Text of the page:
U.S. oil firms cut nearly a third of Gulf of Mexico output ahead of storm

FILE PHOTO: A massive drilling derrick is pictured on BP's Thunder Horse Oil Platform in the Gulf of Mexico, 150 miles from the Louisiana coast, May 11, 2017. REUTERS/Jessica Resnick-Ault/File Photo

By Collin Eaton and Erwin Seba

HOUSTON (Reuters) – U.S. oil producers on Wednesday cut nearly a third of offshore Gulf of Mexico crude output as what could be one of the first major storms of the Atlantic hurricane season threatened production.

Fifteen oil production platforms and four rigs were evacuated in the north central area of the Gulf of Mexico, according to the U.S. Bureau of Safety and Environmental Enforcement (BSEE), ahead of a storm expected to become a hurricane by Friday.

Exxon Mobil Corp, Chevron Corp, Anadarko Petroleum Corp and others withdrew staff, and some cut production from deepwater platforms as a safety precaution.

The withdrawals helped push U.S. oil futures up 4% to more than $60 a barrel, and lifted gasoline prices. The U.S. Gulf of Mexico produces 17% of U.S. crude oil and 5% of natural gas. Gasoline futures climbed more than 3.5% in New York trading.

A tropical depression is expected to form in the Gulf by Thursday, with the potential to strengthen to a hurricane by the weekend, according to the National Hurricane Center. The system could produce a storm surge and heavy rainfall from Louisiana to the upper Texas coast.

Louisiana Governor John Bel Edwards on Wednesday declared a state of emergency, warning that the storm system could bring up to 15 inches of rain and hurricane-force winds to parts of Louisiana. A state of emergency allows for the activation of the state’s National Guard and the setting of curfews.

The Atlantic hurricane season runs from June through November.

BSEE said more than 600,000 barrels per day of Gulf oil production and 17% of the region’s natural gas production were shut by producers.

Exxon has evacuated nonessential staff from three platforms in the Gulf, but anticipates little effect on its production, spokeswoman Julie King said.

Anadarko, the third largest U.S. Gulf producer by volume, said it is stopping oil and gas production and removing workers from its four central Gulf facilities: the Constitution, Heidelberg, Holstein and Marco Polo platforms. It said it is also evacuating nonessential staff from eastern Gulf platforms.

Royal Dutch Shell Plc expanded an earlier offshore evacuation to seven platforms and shut more production, the company said on Wednesday.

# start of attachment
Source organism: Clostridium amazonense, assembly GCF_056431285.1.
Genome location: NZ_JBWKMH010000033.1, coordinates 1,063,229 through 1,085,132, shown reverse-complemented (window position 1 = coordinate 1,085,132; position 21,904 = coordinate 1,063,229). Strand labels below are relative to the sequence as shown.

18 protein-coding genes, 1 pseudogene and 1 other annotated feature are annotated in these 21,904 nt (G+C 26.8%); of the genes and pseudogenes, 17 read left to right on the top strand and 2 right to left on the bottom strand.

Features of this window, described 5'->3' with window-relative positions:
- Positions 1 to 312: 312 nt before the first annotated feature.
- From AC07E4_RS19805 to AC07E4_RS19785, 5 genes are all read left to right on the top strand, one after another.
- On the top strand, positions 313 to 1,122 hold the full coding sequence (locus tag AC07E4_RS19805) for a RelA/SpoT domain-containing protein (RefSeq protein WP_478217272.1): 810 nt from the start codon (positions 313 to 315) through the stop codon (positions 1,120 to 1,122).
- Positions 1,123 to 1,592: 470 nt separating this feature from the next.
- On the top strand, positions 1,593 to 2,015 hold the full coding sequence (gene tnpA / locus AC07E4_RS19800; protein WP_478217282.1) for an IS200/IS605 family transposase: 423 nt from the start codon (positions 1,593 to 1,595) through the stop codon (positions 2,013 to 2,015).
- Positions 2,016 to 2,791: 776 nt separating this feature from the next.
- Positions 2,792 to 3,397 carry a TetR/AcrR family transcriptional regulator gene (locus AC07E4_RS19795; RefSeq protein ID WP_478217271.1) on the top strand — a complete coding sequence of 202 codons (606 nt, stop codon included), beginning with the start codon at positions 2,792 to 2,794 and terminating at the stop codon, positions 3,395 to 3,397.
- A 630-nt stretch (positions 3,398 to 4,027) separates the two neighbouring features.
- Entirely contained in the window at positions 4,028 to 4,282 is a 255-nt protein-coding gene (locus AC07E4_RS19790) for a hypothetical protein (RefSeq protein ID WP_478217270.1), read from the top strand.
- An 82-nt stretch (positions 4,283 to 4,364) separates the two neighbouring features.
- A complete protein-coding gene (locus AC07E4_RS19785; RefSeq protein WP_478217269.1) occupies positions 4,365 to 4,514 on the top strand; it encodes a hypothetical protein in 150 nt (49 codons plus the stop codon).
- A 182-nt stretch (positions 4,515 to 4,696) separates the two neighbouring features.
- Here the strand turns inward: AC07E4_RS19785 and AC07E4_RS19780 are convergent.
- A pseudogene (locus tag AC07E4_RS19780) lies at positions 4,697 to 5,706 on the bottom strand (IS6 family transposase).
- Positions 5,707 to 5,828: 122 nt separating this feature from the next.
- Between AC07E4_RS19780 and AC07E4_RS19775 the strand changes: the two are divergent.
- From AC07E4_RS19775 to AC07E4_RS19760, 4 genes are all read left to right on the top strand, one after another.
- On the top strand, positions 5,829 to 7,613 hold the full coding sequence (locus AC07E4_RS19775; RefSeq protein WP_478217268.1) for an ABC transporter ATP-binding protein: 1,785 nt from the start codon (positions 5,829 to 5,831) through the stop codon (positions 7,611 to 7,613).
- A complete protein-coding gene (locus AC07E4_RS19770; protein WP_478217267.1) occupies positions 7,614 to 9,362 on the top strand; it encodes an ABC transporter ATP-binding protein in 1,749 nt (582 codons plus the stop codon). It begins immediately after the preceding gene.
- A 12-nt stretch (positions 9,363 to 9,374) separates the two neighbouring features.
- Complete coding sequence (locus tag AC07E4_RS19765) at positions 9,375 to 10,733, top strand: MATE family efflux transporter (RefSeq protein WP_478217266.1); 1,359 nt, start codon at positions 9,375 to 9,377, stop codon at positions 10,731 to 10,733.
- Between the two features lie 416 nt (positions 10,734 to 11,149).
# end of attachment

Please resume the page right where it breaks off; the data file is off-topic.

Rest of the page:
Operations at the Louisiana Offshore Oil Port, the only U.S. port where the largest crude tankers can load and unload, were normal on Wednesday morning, a spokeswoman said.

Oil refiners Motiva Enterprises and Marathon Petroleum Corp said they were monitoring the developing storm and prepared to implement hurricane plans.

Motiva’s Port Arthur, Texas, refinery was one of four refineries in east Texas inundated by more than 5 feet (1.52 m) of rain in a single day during 2017’s Hurricane Harvey.

Chevron, Phillips 66, Exxon and Royal Dutch Shell were preparing for heavy rain and wind at refineries along the Gulf Coast, company representatives said. Exxon reported operations at its Gulf Coast refineries were normal on Wednesday morning.

Chevron has shut production at five Gulf platforms – Big Foot, Blind Faith, Genesis, Petronius and Tahiti – and has begun to evacuate all workers at those offshore facilities, spokeswoman Veronica Flores-Paniagua said.

BP Plc, the second-largest oil producer in the Gulf by volume, is shutting all production at its four Gulf platforms – Thunder Horse, Atlantis, Mad Dog and Na Kika – which produce more than 300,000 barrels of oil equivalent per day.

BHP Group Ltd was also removing staff from its two offshore energy platforms, according to a company statement.

Two independent offshore producers, Fieldwood Energy LLC and LLOG Exploration Company LLC, declined to comment.

(Reporting by Collin Eaton and Erwin Seba in Houston; Editing by Gary McWilliams, Matthew Lewis and Leslie Adler)

‘We need it now’: U.S. farm country pins hopes on China trade deal

FILE PHOTO: A tattered U.S. flag flies on an old tractor in a farm field outside Sutherland Springs,Texas, U.S. November 8, 2017. REUTERS/Rick Wilking

By Humeyra Pamuk

(Reuters) – Corn and soybean farmer Lorenda Overman from North Carolina has been selling her crops at a loss and delaying paychecks to her workers since the U.S. trade war with China tanked agriculture prices, and her farm’s debt recently topped $2 million.

If the Trump administration fails to clinch a deal with Beijing soon to end the trade dispute, she says, her operation may have a hard time staying afloat.

“We need some stability, we need some action and we need it now,” Overman, who farms in Goldsboro, said via telephone.

Her desperation reflects the mounting urgency across U.S. farm country over ongoing talks aimed at ending Washington’s trade dispute with China and pulling the U.S. agriculture industry out of its worst crisis since the 1980s.”

U.S. trade negotiators currently locked in talks with their Chinese counterparts are demanding Beijing change the way it does business with the United States, providing more access for U.S. companies, enforcement of intellectual property protection and an end to industrial subsidies.